Until recently, an elaborate secretary (i.e., a desk with drawers) built to honor a Union soldier, John Bingham, stood on display in the Wadsworth Atheneum in Hartford, Connecticut. A detail on the secretary’s front specified where Bingham had died—Antietam, Sept. 17, 1862—and a note from one of his descendants inside described how important it had been to the family.
But the museum had to remove it from display after it realized the desk was a fake, and an elaborate one at that (it includes a music box that plays “Yankee Doodle”). A woodworker named Harold Gordon has since taken responsibility for designing the piece of furniture and falsely linking it to Bingham, who was a real soldier during the Civil War.
Antique forgery is a common problem. But what makes Gordon’s case unusual is that he put so much time into crafting an authentic-seeming piece, says Linda Eaton, the director of collections and senior curator of textiles at the Winterthur Museum in Wilmington. “Most often,” she says, “you don’t find fakes for things that take a lot of time to make.”
Babe Ruth’s Baseball Glove
You should think twice before you buy a signed baseball, because there are an extraordinary number of forgeries in the sports memorabilia world. In 2012, a man named Irving Scheib received two years of probation for claiming a baseball mitt he’d bought on eBay belonged to baseball legend Babe Ruth.
The glove actually was a real antique dating to the 1890s, the decade when Ruth was born. But the celebrity connection was completely Scheib’s invention.
“He created false documentation for this that linked it to Babe Ruth,” Eaton says. His first sale fell through when the buyer asked for the documents to be notarized and Scheib refused. After that, “the next person on the phone as a possible buyer was from the U.S. Attorney’s office.”
Thomas Jefferson’s Wine
One of the most expensive bottles of wine ever sold at auction is a 1787 Château Lafite Bordeaux owned by Thomas Jefferson. In 1985, Christopher Forbes (yes, that Forbes) bought it for $156,000. Little did he know that a few decades later, it would be the subject of a book, The Billionaire’s Vinegar, detailing how it was an elaborate fake.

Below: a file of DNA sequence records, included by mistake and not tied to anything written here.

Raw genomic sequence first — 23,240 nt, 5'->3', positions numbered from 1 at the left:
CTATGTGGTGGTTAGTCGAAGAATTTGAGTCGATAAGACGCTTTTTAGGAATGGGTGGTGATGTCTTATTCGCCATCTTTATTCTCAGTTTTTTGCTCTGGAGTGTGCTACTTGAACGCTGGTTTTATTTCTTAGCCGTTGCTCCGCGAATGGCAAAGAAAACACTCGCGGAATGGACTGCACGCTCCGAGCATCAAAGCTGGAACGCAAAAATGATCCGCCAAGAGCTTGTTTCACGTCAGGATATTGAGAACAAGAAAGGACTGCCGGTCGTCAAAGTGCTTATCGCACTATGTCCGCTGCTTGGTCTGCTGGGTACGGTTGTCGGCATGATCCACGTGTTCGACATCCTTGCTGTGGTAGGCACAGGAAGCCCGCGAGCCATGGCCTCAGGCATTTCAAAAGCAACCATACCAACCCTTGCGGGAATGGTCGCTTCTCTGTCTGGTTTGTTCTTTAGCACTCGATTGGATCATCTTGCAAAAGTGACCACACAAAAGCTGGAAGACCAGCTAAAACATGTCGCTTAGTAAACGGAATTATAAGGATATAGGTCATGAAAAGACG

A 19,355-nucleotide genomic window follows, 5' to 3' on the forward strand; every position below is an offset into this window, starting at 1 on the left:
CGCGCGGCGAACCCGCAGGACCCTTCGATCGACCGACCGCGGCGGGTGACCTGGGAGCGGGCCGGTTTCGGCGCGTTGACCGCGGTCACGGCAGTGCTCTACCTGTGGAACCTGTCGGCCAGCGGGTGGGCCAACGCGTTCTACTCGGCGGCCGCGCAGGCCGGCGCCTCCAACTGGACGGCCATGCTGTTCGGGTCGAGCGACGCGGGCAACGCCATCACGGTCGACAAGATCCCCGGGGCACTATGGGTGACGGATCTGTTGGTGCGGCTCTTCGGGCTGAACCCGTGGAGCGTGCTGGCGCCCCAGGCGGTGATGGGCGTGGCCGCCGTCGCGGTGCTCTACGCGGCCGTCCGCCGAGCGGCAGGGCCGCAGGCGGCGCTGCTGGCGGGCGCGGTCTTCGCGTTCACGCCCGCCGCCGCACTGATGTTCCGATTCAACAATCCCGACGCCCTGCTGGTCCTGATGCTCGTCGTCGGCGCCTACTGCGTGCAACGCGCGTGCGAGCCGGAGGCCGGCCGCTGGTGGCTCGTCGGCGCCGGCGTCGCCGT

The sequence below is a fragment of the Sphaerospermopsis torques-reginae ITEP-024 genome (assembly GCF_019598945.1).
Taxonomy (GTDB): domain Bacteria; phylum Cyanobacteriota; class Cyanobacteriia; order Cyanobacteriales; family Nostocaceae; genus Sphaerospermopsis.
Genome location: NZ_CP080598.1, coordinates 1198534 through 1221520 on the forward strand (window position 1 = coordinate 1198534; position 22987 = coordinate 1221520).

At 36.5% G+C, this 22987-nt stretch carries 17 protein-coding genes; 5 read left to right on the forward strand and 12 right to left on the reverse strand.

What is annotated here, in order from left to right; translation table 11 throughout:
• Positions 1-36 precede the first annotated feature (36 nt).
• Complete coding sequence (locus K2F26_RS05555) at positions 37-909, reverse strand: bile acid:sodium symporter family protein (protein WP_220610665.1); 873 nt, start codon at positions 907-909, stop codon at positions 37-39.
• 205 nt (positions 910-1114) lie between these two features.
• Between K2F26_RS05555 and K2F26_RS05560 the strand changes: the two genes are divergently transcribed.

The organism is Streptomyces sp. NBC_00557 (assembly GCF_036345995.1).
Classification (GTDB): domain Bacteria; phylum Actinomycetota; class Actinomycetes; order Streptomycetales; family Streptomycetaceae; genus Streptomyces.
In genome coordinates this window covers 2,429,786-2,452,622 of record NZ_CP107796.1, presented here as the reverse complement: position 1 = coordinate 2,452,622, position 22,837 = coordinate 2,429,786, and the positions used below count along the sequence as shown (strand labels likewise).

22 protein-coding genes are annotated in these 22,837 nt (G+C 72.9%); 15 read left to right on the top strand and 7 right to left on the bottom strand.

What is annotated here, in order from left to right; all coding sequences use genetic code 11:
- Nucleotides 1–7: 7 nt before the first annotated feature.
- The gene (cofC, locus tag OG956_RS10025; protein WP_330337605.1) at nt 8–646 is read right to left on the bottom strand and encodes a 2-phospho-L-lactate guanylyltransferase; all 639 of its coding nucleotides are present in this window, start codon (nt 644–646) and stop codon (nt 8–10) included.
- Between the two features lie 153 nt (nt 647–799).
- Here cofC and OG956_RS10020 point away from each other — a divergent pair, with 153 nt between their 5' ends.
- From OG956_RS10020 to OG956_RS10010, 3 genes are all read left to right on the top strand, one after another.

That bottle was part of a larger collection of wine that a forger known as Hardy Rodenstock claimed he had found behind a brick wall in Paris. William Koch (yes, that Koch) also bought some of those bottles in the 1980s. Decades later, his staff discovered that the bottles were likely fake when they tried to authenticate them.
At one point, a master glass engraver “looked at the engraving on the bottles, and said this was done with an electric drill, and not an 18th-century piece,” Eaton says. In the 2000s, Koch responded to these discoveries by pressing charges against Rodenstock, whose real name turned out to be Meinhard Goerke, for his fine-wine fraud.
Paul Revere’s Silver
“Early American silver in the 1930s was really hot stuff,” Eaton says—which means it was also a hot market for fakes.
In the ‘30s and ‘40s, newspapers reported that collector Arthur Lenssen had purchased antique silver smithed in the shop of patriot Paul Revere. Afterwards, forgers began to target him. After Lenssen died, experts discovered that 75 percent of his silver collection was fake, and that most of those forgeries had come from just two dealers in Philadelphia, Eaton explains.
These fakes included a silver porringer with fake Paul Revere marks added on. Last year, Eaton displayed the fake one next to an original Revere porringer in a Wadsworth exhibit called, “Treasures on Trial: The Art and Science of Detecting Fakes.”
Period Furniture for Versailles
French authorities arrested two antiques dealers in 2016 under suspicion of selling fake period furniture to the Palace of Versailles. These included two stools, an armchair, and another chair supposedly made for Madame du Barry, King Louis XV’s mistress, in the 18th century.
The French government had purchased the four pieces of furniture for 2.7 million euros (about $3 million). However, it began to investigate them once Charles Hooreman, an 18th-century chair specialist, told Versailles he thought they were fake.
The two dealers—Bill Pallot and Laurent Kraemer—are still awaiting trial. Kraemer maintains his innocence, but Pallot has already admitted to commissioning an artist to forge the two chairs. The scandal has rocked the antiques world in France, as Pallot was formerly considered one of the foremost, if not the foremost, 18th-century chair expert in the country.
Vampires aren’t real, but the historical fear of them is. From at least the 16th through the early 20th centuries, people across Europe and the United States performed rituals to stop the dead from rising and feasting on the living. So when someone tells you they have an antique “vampire hunting kit,” could they be telling the truth?
Not likely, Eaton says. She once examined a kit with a 19th-century box and a real handgun. But, she said, it also had optical brighteners, which are a 20th-century invention. Additionally, she and other researchers found the silver bullets were made of pewter. So far, none of the many so-called kits floating around has ever been authenticated.